Classroom Grants Help Hands-On STEM Learning
AFCEA’s Educational Foundation offers grants to teachers in elementary and middle schools as well as in high schools to provide the materials needed to make these activities possible. Even a few hundred dollars helps give teachers support to create positive STEM education experiences for children.
Mounting evidence shows that hands-on experiences such as play-based activities, clubs and science fairs are extremely effective in improving engagement in STEM. Studies by the National Science Teachers Association demonstrate that young children learn through active exploration—and the drive to observe, interact and discover is inherent in their development. AFCEA’s Educational Foundation offers grants to teachers in elementary and middle schools as well as in high schools to provide the materials needed to make these activities possible. Even a few hundred dollars helps give teachers support to create positive STEM education experiences for children. The Educational Foundation gave $14,000 this fiscal year to teachers around the country.
Congratulations to this year’s grant recipients:
Haley Bilbray, Berkner High School
and STEM Academy, Richardson, Texas
Cheyenne Branscum, Shawnee Middle School,
Casey Davidow, West Education Campus,
Dustin Deweerd, Acton Elementary School, Dallas
Laura Horner (AFCEA International grant sponsored by the Alamo Chapter), Jenkins Middle School, Colorado Springs, Colorado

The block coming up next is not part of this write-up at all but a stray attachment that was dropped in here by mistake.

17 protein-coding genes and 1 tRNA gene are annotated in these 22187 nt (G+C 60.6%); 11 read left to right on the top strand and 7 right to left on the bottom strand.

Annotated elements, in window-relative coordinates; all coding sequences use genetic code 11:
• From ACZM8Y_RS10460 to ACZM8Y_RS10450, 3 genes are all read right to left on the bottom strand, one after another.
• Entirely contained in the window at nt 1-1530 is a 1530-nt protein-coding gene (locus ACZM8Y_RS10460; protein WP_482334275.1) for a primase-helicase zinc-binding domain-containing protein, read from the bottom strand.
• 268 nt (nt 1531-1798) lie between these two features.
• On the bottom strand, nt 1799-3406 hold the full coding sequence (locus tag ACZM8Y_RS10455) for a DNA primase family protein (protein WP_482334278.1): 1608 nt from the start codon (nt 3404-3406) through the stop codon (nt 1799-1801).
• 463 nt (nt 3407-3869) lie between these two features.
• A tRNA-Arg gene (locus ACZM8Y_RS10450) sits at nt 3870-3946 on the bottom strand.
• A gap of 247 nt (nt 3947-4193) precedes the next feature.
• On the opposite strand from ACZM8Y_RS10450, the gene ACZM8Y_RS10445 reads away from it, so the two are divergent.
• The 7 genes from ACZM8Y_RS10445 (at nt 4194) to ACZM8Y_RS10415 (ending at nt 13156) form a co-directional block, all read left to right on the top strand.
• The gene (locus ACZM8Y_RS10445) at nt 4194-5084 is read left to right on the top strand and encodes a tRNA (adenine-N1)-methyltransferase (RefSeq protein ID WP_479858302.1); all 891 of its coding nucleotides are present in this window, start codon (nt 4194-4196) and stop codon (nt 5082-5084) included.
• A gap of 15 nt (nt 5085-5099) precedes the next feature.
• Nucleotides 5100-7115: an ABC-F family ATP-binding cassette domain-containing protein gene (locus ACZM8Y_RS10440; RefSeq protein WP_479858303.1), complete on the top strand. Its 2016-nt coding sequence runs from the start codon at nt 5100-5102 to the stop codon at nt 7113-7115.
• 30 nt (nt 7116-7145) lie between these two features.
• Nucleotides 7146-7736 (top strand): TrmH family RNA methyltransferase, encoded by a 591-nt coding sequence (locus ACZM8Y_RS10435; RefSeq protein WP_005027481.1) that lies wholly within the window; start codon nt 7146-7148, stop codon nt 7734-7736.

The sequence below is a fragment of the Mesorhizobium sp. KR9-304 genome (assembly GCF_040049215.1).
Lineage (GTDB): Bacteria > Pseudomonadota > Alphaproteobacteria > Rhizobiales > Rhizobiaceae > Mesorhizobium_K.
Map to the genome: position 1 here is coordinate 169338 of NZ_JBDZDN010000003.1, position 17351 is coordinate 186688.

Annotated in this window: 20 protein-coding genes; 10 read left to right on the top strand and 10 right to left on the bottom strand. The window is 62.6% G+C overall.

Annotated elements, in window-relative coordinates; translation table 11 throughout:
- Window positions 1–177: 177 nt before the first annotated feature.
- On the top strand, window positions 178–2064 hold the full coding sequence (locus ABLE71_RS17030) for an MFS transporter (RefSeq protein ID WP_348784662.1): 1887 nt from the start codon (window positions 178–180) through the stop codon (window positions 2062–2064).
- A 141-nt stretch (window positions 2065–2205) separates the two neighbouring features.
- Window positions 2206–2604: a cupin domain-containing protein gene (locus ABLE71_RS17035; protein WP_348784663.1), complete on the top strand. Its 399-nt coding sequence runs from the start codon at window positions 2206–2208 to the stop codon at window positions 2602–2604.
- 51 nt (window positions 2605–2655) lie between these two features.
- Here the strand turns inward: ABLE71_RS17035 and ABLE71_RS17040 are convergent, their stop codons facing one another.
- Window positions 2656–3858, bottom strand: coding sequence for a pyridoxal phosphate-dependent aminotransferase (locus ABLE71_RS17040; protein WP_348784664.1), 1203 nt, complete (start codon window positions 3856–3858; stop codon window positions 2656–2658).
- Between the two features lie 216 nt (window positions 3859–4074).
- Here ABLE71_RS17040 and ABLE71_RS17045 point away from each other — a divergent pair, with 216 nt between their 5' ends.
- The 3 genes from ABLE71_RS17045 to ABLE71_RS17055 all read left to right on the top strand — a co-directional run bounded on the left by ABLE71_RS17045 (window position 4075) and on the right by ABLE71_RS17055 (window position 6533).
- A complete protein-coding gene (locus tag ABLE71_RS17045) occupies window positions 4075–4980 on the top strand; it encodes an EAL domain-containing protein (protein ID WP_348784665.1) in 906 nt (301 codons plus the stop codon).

Alisa Janiski, Roye-Williams Elementary School,
Havre de Grace, Maryland
Alia Katz, Sonora Elementary School,
Toni Kaui, Ka ‘Umeke Kā‘eo, Hilo, Hawaii
Michelle Ott, Pocomoke High School,
Pocomoke City, Maryland
Gia Parrott, Lowes Island Elementary School,
Samrat Pathania, Wallkill Senior High School,
Wallkill, New York
Erin Peck, Thomson Middle School,
Rachelle Pedersen (AFCEA International
grant sponsored by the Alamo Chapter),
Bunnell High School, Stratford, Connecticut
Savannah Smith, Spring Hill High School,
Chapin, South Carolina
Chaquena Spencer, Potomac High School,
Oxon Hill, Maryland
Aimee Thrune, Oostburg Middle School,
Amber Zavicar, Lincoln Park Middle School,
Lincoln Park, Michigan
Cindy Nick and her students at Lyman Hall High School in Wallingford, Connecticut, experiment with Newton’s laws of motion. AFCEA Educational Foundation grants help support such hands-on learning.
Rachelle Pedersen’s student mentors at Bunnell High School in Stratford, Connecticut, develop hands-on activities for elementary and middle school girls in their local community. More than 50 families attended their third annual MakeHER Fair to create wind-powered boats, catapults and jetpack balloons.